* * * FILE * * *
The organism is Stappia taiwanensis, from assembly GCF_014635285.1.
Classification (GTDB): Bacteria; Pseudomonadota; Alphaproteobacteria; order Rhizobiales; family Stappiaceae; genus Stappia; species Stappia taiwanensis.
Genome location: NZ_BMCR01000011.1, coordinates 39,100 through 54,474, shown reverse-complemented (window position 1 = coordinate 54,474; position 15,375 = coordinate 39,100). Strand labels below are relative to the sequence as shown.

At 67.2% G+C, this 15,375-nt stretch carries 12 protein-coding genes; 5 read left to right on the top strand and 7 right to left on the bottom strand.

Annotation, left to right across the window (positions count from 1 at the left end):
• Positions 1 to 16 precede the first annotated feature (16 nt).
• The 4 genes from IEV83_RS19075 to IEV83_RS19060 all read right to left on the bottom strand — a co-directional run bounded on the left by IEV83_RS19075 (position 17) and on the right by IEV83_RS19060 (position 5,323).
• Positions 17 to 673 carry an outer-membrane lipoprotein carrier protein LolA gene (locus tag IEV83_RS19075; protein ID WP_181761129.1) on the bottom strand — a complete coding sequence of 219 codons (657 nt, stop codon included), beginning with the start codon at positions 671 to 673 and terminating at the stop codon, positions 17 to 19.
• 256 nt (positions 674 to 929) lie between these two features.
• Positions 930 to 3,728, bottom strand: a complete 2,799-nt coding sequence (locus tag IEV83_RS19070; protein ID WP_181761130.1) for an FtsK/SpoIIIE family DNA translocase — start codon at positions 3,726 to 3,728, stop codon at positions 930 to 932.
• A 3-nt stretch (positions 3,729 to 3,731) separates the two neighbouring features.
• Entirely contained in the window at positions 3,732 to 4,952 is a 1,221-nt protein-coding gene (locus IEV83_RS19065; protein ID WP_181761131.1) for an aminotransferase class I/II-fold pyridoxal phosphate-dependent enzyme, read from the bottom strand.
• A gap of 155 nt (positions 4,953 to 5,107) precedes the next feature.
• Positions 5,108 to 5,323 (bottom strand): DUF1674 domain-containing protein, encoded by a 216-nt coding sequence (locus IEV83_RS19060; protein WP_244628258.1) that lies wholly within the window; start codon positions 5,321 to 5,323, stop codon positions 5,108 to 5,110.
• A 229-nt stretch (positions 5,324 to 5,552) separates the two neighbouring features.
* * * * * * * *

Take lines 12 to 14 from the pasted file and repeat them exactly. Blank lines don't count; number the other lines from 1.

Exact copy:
• Entirely contained in the window at positions 3,732 to 4,952 is a 1,221-nt protein-coding gene (locus IEV83_RS19065; protein ID WP_181761131.1) for an aminotransferase class I/II-fold pyridoxal phosphate-dependent enzyme, read from the bottom strand.
• A gap of 155 nt (positions 4,953 to 5,107) precedes the next feature.
• Positions 5,108 to 5,323 (bottom strand): DUF1674 domain-containing protein, encoded by a 216-nt coding sequence (locus IEV83_RS19060; protein WP_244628258.1) that lies wholly within the window; start codon positions 5,321 to 5,323, stop codon positions 5,108 to 5,110.